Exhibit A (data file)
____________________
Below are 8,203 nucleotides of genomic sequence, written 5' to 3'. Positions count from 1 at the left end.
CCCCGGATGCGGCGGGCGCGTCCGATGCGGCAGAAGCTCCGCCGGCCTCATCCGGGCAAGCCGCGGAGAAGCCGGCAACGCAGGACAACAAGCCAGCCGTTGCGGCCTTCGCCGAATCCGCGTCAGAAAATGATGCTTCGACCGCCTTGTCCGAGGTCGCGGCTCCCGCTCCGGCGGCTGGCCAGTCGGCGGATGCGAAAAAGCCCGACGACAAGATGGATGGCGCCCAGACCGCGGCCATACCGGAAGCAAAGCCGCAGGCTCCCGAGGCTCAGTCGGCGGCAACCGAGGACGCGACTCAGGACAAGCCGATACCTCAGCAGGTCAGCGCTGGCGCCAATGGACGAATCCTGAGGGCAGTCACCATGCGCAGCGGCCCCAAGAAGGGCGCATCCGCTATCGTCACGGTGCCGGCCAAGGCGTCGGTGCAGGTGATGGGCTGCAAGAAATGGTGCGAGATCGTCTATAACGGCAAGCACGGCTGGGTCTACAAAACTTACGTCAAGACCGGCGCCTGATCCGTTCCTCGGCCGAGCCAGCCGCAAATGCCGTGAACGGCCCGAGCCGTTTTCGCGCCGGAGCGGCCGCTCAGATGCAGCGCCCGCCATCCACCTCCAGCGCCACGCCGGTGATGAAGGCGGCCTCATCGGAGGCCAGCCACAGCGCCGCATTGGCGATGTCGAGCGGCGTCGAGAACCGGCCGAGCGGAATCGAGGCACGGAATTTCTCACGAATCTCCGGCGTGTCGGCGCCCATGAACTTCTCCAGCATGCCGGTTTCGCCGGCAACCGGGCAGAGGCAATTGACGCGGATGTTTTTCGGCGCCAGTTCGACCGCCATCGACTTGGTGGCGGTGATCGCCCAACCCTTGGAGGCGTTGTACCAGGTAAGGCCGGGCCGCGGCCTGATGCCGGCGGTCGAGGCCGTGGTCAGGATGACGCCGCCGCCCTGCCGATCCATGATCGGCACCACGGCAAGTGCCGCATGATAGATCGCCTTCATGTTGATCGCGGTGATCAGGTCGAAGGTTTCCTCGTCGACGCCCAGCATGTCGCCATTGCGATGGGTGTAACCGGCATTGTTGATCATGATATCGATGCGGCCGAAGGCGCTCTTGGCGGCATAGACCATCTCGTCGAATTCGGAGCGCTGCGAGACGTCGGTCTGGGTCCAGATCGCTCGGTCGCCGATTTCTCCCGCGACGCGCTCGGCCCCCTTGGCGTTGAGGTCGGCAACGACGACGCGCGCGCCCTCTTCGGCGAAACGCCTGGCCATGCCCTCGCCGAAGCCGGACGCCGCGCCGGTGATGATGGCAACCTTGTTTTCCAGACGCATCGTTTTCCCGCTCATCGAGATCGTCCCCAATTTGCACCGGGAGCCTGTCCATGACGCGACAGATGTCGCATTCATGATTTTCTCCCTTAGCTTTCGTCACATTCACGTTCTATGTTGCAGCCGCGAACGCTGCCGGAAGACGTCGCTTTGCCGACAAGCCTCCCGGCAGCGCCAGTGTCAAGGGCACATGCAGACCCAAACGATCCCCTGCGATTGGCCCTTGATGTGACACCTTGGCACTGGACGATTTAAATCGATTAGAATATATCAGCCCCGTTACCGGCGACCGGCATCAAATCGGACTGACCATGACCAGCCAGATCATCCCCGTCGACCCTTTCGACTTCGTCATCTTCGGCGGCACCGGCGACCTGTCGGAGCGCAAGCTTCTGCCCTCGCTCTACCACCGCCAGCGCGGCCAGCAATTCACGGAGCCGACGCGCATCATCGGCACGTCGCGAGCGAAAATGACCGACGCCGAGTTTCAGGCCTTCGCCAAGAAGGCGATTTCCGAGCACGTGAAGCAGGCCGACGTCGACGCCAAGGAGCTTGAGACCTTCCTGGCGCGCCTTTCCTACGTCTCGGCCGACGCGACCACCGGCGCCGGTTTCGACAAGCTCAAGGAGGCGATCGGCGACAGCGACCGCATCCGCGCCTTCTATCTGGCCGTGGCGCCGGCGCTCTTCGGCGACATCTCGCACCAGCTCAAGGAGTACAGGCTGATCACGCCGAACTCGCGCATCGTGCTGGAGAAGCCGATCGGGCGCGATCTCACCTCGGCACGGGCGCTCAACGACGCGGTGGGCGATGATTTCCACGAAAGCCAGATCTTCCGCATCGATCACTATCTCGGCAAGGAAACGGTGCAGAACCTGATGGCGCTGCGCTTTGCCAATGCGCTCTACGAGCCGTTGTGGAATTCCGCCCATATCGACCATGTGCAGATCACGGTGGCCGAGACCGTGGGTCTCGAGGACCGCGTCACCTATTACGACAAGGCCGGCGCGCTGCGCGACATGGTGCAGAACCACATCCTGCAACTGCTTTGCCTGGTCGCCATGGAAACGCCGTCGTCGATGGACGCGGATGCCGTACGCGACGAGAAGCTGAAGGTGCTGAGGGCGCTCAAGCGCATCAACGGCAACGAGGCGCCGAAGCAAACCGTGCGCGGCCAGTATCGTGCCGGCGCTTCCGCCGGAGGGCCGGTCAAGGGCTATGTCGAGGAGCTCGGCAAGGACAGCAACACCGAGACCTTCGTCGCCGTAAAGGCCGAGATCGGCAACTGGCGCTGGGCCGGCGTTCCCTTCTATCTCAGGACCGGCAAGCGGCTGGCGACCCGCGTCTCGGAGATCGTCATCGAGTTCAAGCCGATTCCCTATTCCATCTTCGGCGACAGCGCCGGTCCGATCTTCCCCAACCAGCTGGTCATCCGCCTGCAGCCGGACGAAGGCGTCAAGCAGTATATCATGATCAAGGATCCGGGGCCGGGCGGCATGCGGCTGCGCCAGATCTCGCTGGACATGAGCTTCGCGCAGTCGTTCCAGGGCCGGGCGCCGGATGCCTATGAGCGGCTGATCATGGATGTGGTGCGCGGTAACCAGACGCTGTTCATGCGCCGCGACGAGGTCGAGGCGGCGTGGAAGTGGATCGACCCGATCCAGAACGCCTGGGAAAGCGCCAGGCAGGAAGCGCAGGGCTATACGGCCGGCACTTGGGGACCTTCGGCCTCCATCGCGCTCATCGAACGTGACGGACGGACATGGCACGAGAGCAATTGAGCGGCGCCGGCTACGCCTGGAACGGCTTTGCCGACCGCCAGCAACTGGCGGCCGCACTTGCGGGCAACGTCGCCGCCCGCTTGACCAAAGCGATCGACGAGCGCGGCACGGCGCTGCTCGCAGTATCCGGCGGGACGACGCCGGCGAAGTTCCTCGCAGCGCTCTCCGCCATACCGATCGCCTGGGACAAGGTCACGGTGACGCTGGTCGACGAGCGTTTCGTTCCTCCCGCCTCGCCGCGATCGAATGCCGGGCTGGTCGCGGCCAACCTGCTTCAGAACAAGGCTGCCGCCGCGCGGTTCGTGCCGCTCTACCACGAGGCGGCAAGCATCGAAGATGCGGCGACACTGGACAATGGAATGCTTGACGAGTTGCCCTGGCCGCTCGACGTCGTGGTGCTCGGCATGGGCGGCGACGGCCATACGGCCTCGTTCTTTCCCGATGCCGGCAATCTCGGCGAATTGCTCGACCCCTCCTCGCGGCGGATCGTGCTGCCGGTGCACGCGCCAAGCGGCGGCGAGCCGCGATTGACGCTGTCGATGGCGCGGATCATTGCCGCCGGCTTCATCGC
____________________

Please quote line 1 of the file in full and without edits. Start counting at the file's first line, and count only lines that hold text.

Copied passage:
Below are 8,203 nucleotides of genomic sequence, written 5' to 3'. Positions count from 1 at the left end.